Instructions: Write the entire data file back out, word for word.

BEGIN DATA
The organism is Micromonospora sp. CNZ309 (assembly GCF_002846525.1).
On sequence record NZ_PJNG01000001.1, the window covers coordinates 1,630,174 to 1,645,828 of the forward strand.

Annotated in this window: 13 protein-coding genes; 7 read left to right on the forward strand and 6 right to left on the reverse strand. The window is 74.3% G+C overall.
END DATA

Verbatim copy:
The organism is Micromonospora sp. CNZ309 (assembly GCF_002846525.1).
On sequence record NZ_PJNG01000001.1, the window covers coordinates 1,630,174 to 1,645,828 of the forward strand.

Annotated in this window: 13 protein-coding genes; 7 read left to right on the forward strand and 6 right to left on the reverse strand. The window is 74.3% G+C overall.